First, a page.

Some students at a north Minneapolis high School are objecting to a district remedy for a bureaucratic failure over class credits.
An ongoing investigation by the Minneapolis school district has found some credits were awarded improperly at Broadway High School, and students have been learning in recent weeks that they'll have to make up classes.
Last year, Angel Foreman, 17, took a culinary class at Broadway High. It was a cooking class, but she was also getting credit towards the math she'd need to graduate. She said it seemed odd, but was assured it was fine.
"We did have suspicions of things," she said. "For me, I checked up on mine to see if it was okay. And it said 'Okay, it's legit.'
It turns out the credit wasn't legit. That class was one target of a school district investigation into whether credits were improperly granted for core requirements.
Two school administrators and at least three other employees are on administrative leave. At least one teacher resigned this month in lieu of being fired.
Technically, all credits will still be honored as electives, but Foreman already has enough electives. That means she'll lose 13 credits in core subjects like math and reading.
Foreman also has a four-year-old son (Broadway's students are all pregnant teens and young mothers) and wants to go to college to become a medical assistant, instead of living the stereotype of a teen mom.
"We're supposed to dropout," Foreman said. "We're supposed to end up on welfare; our kids are supposed to be north side hoodrats, or something. And you see us try to rise above that, climb above that, and you pull us down? I just don't understand that."
The district has repeatedly said students are not to blame for the credit crisis, but the students say all decisions to date have had the effect of a punishment. On that point, superintendent Bernadeia Johnson agrees.
"Yeah, I'm the woman who's taking away their credits, and it's frustrating for them, and I understand that completely," Johnson said. "I'm also the woman who's trying to figure out how to give them the resources and tools to get the credits they need."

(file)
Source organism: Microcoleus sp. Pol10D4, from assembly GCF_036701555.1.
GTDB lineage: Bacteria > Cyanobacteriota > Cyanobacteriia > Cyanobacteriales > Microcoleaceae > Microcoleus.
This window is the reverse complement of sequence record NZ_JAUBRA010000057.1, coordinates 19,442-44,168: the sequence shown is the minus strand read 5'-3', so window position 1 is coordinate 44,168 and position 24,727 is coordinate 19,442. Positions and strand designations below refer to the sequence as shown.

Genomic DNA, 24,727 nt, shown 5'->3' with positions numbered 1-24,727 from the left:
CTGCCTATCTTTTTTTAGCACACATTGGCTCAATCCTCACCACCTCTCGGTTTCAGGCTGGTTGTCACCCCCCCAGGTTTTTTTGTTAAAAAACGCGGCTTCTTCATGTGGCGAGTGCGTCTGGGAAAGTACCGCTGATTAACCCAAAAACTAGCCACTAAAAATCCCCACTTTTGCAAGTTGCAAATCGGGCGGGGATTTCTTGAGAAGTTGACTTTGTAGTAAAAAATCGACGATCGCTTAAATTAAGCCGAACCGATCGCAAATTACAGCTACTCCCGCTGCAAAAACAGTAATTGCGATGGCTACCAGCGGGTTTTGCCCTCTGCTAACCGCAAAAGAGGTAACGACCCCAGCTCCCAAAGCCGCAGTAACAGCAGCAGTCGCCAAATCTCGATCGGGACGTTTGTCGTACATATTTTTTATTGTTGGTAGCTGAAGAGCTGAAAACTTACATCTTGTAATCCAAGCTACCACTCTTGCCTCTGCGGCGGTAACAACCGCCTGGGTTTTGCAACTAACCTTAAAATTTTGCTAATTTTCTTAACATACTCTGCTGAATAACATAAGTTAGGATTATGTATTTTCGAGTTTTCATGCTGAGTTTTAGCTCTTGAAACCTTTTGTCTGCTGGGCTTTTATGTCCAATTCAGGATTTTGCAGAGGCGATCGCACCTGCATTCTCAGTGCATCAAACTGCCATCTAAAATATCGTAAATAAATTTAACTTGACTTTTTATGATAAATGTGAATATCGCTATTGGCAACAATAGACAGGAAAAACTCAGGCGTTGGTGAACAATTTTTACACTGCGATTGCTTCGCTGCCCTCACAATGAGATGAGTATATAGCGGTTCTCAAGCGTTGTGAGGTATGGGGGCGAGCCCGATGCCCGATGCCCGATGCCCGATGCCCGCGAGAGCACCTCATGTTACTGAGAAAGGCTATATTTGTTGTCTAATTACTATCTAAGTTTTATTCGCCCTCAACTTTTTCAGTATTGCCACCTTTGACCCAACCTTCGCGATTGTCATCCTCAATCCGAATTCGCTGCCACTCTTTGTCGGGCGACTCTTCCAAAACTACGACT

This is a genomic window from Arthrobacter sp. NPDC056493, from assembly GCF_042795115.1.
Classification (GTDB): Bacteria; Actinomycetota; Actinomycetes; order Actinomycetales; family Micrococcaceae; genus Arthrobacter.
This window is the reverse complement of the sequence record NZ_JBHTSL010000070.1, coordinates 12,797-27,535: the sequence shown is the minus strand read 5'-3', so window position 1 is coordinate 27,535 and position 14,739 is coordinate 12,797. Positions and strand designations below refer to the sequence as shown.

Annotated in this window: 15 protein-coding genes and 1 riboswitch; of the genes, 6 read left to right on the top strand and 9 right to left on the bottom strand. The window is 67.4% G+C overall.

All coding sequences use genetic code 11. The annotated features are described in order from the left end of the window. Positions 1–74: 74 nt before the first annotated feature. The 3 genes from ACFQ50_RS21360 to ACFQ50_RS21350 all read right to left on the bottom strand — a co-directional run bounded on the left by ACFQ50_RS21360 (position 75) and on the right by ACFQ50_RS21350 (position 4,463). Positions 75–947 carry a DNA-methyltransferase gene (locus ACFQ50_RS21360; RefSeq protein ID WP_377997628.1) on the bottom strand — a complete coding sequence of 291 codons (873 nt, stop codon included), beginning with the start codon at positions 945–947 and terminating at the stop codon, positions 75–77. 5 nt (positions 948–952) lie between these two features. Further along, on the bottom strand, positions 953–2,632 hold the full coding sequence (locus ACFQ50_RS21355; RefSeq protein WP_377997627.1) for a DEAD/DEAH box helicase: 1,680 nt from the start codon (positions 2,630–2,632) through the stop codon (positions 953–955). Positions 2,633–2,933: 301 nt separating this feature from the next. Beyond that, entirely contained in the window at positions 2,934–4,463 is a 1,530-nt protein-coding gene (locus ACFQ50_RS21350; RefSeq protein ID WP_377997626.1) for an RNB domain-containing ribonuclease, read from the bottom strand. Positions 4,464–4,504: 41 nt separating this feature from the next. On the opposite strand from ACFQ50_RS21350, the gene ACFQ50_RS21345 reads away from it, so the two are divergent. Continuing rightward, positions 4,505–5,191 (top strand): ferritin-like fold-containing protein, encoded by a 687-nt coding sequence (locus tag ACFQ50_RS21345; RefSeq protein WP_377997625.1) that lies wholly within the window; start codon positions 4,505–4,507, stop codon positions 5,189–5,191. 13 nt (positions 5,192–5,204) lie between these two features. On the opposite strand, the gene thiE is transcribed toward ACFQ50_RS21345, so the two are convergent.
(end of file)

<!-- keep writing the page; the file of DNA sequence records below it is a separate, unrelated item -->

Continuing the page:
Johnson said the school is working with each student on individual plans for making up credits, whether that's taking an online course or attending Saturday classes.
Officials are focused on about 19 students who had planned to graduate this spring, students like Angel Foreman. Other students were also affected, but they're not as far along in high school and the district believes they can make up credits and still graduate on time.
Students say Broadway has become a difficult place to be. They say teachers have stopped talking to them, they can't get copies of their own transcripts, and they lament that Broadway moved into the North High building this year. Several services that were on-site last year are gone. That includes daycare for their own children, which is now off-site.
Makayla Johnson, 17, still hopes to graduate this spring but is discouraged.
"I go to class and just sit there, I don't know what to do," she said.
Genny Pongsak, 20, has moved to a new school.
"My way of fighting back was to leave the school," she said. "I didn't feel comfortable going back to that school, I felt like being back at that school, I wasn't going to learn anything Even if I did learn anything, nor if I was to do the work, who knows if I'll get credit for it?"
The students have their supporters, including U.S. Rep. Keith Ellison, D-Minneapolis, who said Johnson should let the current students graduate, though he admits he has no power over the district.
"It's not the girls' responsibility to make sure the teacher is licensed, so why make the girls be the ones who suffer as a result of an administrative failure? I mean, has any adult had to face the music for this?" he said.
Johnson said allowing the students to graduate would be unfair to the students because they wouldn't have met the academic standards the diploma represents. State records show zero Broadway students were proficient in math or reading on the state's MCA standardized test last year.
"If I could do something different, I absolutely would," Johnson said. "But if I awarded the credits, then I would be doing the same thing that's already happened, and I can't do that. First of all, it's not ethical, it's not moral, and it's not legal."
Johnson said she's also worried past Broadway graduates have diplomas they don't entirely deserve -- but she has no intention of revoking those diplomas.